AMEN!!! I have never revised at piece rates, and I never will. It's simply bonkers. Of course I feel most revision work is bonkers anyway, but that's because I prefer to produce the bad originals myself.

    "MT #3: For German-English... this language pair has traditionally been one of the most difficult for MT systems..."

    That is, you know, because the Germans themselves are traditionally the most difficult. I know. I was married to one.

    "Market size: The market for German/English (both directions) financial translation (including “financial/legal” translation) is worth at least EUR 100 million a year, quite possibly a couple of hundred million euros (in terms of value added, meaning price to end client minus cost of outsourced input translations). A reasonable extrapolation therefore gives an overall market size for this language combination of at least EUR 1bn a year (across all national borders)."

    More or less my gut feel on the volumes, too, though I think your 'at least' figure could probably be doubled and still be 'at least'. When you brought out the need for an economic analysis of the 'translation market' in Corrine's discussion of earning 'enough', I sat here in my chair affirming that loudly. However, given what we both know about the good business to be found, do we really want more blood in the water for wannabe sharks? I don't need the broad picture, however much I would enjoy looking at it and pointing out all its flaws. I know what I want is there in the so-called market, waiting for me to enjoy it when I care to.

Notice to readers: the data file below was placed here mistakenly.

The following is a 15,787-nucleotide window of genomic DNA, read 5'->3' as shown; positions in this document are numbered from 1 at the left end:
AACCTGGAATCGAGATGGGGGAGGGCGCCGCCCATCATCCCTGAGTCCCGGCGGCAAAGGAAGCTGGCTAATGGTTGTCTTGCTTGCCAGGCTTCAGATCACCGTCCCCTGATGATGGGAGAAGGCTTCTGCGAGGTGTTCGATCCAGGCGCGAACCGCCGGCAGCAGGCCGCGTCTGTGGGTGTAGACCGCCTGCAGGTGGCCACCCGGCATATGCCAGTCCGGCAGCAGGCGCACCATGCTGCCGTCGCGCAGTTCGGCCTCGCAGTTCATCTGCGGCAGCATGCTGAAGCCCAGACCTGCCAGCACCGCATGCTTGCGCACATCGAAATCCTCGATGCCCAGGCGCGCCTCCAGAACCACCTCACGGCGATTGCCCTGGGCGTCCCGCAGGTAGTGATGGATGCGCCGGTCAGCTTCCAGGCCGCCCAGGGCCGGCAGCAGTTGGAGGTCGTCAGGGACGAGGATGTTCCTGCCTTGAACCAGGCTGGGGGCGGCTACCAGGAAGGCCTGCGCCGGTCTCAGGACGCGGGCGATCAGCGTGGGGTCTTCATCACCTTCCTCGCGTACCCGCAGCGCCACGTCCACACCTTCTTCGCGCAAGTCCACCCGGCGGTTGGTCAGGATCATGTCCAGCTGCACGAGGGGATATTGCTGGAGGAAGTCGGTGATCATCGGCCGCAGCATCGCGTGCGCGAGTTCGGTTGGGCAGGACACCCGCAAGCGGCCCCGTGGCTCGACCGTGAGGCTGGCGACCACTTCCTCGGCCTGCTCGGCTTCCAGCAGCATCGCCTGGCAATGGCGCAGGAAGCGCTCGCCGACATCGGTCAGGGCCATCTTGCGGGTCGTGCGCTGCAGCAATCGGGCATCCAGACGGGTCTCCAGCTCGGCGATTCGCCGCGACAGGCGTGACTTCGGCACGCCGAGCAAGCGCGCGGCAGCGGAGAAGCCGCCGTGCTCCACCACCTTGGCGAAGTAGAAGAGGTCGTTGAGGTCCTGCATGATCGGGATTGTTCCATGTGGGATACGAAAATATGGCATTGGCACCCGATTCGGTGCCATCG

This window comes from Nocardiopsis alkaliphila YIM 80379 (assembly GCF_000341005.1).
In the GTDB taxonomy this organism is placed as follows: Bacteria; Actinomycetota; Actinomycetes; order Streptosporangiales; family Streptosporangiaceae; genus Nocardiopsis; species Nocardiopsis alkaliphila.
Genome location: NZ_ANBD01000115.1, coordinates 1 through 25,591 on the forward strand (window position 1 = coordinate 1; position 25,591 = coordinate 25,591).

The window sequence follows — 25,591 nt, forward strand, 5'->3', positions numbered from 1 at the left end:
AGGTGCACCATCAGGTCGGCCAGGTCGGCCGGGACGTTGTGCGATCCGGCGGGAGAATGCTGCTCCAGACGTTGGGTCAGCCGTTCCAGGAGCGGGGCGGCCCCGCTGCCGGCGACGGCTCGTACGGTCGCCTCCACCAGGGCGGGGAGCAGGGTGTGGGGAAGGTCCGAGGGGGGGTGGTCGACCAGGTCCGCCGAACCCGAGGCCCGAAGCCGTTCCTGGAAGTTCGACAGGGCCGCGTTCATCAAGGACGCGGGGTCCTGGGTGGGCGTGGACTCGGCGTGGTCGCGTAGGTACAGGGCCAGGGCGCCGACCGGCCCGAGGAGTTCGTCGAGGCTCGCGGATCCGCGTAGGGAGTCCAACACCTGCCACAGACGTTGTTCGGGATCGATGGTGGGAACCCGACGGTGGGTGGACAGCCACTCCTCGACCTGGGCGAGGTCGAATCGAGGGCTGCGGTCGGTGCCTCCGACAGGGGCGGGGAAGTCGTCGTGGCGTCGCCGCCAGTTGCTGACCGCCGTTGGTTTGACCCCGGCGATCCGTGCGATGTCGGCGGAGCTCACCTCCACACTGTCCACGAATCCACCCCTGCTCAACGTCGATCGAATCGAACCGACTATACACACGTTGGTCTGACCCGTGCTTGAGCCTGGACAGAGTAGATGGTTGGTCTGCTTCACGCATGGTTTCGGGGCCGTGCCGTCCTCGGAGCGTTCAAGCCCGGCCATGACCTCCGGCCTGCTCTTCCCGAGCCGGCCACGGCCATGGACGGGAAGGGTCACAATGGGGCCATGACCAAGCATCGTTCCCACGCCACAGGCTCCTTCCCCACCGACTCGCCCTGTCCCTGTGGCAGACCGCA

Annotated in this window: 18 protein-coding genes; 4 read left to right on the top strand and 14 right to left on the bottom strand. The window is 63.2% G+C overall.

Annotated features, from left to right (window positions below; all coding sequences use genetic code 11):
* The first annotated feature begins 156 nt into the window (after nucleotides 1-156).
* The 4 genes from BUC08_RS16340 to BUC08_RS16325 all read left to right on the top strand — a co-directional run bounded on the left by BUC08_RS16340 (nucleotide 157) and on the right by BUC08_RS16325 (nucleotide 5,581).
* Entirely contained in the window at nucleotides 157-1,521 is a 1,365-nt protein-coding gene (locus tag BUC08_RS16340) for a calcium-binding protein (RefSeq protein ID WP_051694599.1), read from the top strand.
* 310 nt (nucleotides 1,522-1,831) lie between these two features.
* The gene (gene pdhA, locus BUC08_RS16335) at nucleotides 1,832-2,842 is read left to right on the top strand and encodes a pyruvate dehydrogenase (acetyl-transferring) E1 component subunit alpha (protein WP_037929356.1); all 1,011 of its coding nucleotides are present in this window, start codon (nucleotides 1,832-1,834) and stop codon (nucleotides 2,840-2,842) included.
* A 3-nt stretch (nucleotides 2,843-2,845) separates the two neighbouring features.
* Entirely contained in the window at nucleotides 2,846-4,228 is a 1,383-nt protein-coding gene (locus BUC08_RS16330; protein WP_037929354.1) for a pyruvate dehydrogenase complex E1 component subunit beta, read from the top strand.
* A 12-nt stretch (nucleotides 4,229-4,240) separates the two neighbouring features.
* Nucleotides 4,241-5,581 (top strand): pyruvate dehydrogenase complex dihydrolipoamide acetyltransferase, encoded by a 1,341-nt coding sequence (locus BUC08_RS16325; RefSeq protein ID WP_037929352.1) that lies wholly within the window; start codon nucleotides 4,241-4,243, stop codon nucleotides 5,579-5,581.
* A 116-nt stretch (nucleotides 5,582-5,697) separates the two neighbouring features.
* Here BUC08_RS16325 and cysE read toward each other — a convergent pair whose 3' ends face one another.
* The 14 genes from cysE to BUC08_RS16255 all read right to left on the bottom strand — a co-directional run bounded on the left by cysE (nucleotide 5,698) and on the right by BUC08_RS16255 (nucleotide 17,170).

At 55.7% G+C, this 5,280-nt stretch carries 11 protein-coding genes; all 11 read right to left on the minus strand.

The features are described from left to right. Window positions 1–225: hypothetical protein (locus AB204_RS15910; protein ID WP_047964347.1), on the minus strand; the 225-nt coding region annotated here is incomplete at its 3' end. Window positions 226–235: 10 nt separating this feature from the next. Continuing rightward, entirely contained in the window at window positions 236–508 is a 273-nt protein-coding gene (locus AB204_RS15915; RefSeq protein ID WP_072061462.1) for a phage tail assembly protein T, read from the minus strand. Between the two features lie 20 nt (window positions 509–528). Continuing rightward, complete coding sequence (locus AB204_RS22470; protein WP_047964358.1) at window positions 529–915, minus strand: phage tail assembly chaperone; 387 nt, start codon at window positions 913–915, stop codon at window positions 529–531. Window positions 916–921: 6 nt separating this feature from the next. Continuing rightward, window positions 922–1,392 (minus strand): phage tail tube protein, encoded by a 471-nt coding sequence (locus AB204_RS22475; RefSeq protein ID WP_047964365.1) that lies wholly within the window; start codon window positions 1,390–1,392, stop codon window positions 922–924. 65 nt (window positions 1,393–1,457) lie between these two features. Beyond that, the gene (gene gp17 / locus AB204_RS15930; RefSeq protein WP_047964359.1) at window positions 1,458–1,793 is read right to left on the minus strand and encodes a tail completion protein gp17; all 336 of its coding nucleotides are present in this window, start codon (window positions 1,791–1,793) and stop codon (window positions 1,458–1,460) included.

8. Great writing and amusing too as always Kevin. My personal slant is that there are still sufficient and smart enough brains working on MT for it to a) improve in terms of quality compared to the present and b) increase its segment of the market; however, I think that MT's primary focus will remain those areas of translation where "gist" only is required/will do, or some forms of highly repetitive technical stuff, where a rough MT translation can be post-edited by a human translator and a specific in-house TM created. I also believe that fields such as the medical-pharmaceutical area in which I work will remain relatively unaffected - unless you know an MT engine that can translate badly written, third generation fax copy patient notes!